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I'll preface this by saying: I don't really understand how membership providers work in ASP.NET, and I'm trying to understand them better.

I just created a new MVC3 solution in VS2010. I can run it within ASP.NET's development server, and it works great - really cool. But what I'm a little confused about is just how forms authentication is working within the ASP.NET development server.

Consider the stock version of AccountController.cs:

public ActionResult LogOn(LogOnModel model, string returnUrl)
    if (ModelState.IsValid)
        if (Membership.ValidateUser(model.UserName, model.Password))
            FormsAuthentication.SetAuthCookie(model.UserName, model.RememberMe);
            if (Url.IsLocalUrl(returnUrl) && returnUrl.Length > 1 && returnUrl.StartsWith("/")
                && !returnUrl.StartsWith("//") && !returnUrl.StartsWith("/\\"))
                return Redirect(returnUrl);
                return RedirectToAction("Index", "Home");
            ModelState.AddModelError("", "The user name or password provided is incorrect.");

It uses the Membership class to validate usernames and passwords that are registered through the MVC3 website. That's great, I get it, but... how exactly does this work? Especially within the ASP.NET development server?

Is there a database I can somehow open and look and see what test info I've entered? Where is it?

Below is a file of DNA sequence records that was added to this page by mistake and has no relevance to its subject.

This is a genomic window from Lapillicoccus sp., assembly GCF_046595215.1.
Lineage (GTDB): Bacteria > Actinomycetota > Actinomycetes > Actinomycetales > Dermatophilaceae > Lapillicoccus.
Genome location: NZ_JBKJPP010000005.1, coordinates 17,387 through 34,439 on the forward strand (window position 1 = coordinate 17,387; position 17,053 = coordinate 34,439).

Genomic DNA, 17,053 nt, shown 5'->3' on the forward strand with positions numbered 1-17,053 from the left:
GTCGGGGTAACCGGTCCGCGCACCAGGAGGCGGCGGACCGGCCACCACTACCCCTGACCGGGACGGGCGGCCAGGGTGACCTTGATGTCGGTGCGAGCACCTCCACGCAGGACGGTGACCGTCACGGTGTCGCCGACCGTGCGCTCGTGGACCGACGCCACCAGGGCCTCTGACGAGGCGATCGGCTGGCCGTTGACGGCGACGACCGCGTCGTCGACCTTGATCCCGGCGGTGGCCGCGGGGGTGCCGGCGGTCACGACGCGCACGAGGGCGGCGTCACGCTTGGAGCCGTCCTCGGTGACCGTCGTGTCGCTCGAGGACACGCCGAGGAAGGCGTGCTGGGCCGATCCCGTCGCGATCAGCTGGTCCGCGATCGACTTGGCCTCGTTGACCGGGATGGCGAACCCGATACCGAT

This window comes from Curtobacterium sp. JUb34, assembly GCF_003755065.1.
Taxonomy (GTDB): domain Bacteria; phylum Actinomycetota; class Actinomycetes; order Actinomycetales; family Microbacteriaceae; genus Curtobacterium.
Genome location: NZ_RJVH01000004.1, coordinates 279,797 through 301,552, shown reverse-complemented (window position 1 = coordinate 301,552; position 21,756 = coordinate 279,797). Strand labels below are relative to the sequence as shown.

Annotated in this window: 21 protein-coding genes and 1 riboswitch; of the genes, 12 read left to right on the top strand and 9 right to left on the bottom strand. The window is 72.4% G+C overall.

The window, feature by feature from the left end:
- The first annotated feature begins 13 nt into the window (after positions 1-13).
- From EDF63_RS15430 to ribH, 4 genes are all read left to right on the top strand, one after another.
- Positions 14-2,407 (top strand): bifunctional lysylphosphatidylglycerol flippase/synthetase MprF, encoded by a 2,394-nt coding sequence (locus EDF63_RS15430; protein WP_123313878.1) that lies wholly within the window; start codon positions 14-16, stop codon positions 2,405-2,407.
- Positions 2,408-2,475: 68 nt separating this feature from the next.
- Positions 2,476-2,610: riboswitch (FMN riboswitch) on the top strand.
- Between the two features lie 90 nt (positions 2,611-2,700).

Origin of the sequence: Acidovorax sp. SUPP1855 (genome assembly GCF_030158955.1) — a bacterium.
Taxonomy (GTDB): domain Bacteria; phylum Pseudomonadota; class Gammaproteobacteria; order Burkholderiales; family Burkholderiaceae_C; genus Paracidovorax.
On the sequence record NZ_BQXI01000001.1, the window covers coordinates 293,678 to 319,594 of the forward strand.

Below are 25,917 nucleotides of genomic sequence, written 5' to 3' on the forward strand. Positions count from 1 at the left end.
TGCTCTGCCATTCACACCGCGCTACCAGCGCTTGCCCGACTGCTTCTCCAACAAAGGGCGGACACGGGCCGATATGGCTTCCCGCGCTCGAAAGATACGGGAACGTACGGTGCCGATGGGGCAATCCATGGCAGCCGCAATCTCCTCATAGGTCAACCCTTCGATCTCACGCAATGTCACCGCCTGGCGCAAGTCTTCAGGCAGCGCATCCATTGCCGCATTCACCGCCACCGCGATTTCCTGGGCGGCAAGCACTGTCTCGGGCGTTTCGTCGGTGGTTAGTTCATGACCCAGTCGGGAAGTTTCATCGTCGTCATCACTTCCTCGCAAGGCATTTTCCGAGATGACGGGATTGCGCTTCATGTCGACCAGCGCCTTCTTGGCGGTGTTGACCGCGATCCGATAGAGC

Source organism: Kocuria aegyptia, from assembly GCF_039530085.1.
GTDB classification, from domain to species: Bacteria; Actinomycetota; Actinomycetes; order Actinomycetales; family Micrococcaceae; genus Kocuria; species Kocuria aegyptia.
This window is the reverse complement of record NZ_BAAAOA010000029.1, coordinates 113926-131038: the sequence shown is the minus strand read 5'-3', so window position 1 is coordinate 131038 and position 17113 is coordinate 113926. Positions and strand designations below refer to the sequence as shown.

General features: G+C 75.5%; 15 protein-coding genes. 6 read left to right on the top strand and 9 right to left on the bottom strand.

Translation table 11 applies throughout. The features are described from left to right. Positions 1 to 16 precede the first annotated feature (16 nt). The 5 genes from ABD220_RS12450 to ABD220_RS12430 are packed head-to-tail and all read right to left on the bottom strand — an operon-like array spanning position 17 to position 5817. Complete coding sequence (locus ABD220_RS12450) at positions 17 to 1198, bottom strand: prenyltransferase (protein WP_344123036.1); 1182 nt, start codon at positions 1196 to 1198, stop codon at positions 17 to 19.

Like I said, I don't really understand how this works - and if I can't figure it out for the ASP.NET development server, then I certainly won't be able to figure it out in IIS. I've read through Microsoft's Introduction to Membership documentation, but I don't feel it really does a good job at explaining how this is working at a lower level; it seems to just say that membership is "built-in" - ok, that's cool, but there has to be more to the story than that, right?

share|improve this question
up vote 3 down vote accepted

Once you register a user checkout the ~/App_Data folder of your application. That's where the database goes by default. Of course you might need a running SQLExpress instance.

Open your web.config and look at this:

    <add name="ApplicationServices"
         connectionString="data source=.\SQLEXPRESS;Integrated Security=SSPI;AttachDBFilename=|DataDirectory|aspnetdb.mdf;User Instance=true"
         providerName="System.Data.SqlClient" />

Then you could modify the connection string and use a real SQL Server database in your production environment instead of storing it locally in some files.

share|improve this answer
Ahhh, that makes sense. Just checked it out, that was exactly what I was looking for. – themechanix1 Jul 9 '11 at 17:32

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